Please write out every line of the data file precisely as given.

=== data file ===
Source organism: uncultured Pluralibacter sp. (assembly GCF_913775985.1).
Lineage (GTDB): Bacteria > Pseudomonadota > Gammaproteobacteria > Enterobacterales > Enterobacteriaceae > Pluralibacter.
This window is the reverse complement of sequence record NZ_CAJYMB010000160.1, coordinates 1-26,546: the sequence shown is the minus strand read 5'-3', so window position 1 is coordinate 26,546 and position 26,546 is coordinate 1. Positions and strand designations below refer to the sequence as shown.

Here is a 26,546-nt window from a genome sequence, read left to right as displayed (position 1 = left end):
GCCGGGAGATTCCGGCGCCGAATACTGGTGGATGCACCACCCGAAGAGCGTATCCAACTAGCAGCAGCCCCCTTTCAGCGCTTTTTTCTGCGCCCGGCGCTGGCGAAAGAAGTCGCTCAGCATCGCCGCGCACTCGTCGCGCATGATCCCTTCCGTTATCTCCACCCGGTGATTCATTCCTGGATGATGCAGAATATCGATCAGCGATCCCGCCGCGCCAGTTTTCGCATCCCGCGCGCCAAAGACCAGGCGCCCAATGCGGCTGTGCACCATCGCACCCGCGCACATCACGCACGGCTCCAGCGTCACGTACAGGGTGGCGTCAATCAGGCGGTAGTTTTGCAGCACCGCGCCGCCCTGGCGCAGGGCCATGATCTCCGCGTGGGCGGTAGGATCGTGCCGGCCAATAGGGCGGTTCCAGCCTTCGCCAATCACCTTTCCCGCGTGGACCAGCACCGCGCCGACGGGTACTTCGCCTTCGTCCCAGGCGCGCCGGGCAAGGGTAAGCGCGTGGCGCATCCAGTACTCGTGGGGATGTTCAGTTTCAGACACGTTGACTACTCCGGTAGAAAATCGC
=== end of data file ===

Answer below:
Source organism: uncultured Pluralibacter sp. (assembly GCF_913775985.1).
Lineage (GTDB): Bacteria > Pseudomonadota > Gammaproteobacteria > Enterobacterales > Enterobacteriaceae > Pluralibacter.
This window is the reverse complement of sequence record NZ_CAJYMB010000160.1, coordinates 1-26,546: the sequence shown is the minus strand read 5'-3', so window position 1 is coordinate 26,546 and position 26,546 is coordinate 1. Positions and strand designations below refer to the sequence as shown.

Here is a 26,546-nt window from a genome sequence, read left to right as displayed (position 1 = left end):
GCCGGGAGATTCCGGCGCCGAATACTGGTGGATGCACCACCCGAAGAGCGTATCCAACTAGCAGCAGCCCCCTTTCAGCGCTTTTTTCTGCGCCCGGCGCTGGCGAAAGAAGTCGCTCAGCATCGCCGCGCACTCGTCGCGCATGATCCCTTCCGTTATCTCCACCCGGTGATTCATTCCTGGATGATGCAGAATATCGATCAGCGATCCCGCCGCGCCAGTTTTCGCATCCCGCGCGCCAAAGACCAGGCGCCCAATGCGGCTGTGCACCATCGCACCCGCGCACATCACGCACGGCTCCAGCGTCACGTACAGGGTGGCGTCAATCAGGCGGTAGTTTTGCAGCACCGCGCCGCCCTGGCGCAGGGCCATGATCTCCGCGTGGGCGGTAGGATCGTGCCGGCCAATAGGGCGGTTCCAGCCTTCGCCAATCACCTTTCCCGCGTGGACCAGCACCGCGCCGACGGGTACTTCGCCTTCGTCCCAGGCGCGCCGGGCAAGGGTAAGCGCGTGGCGCATCCAGTACTCGTGGGGATGTTCAGTTTCAGACACGTTGACTACTCCGGTAGAAAATCGC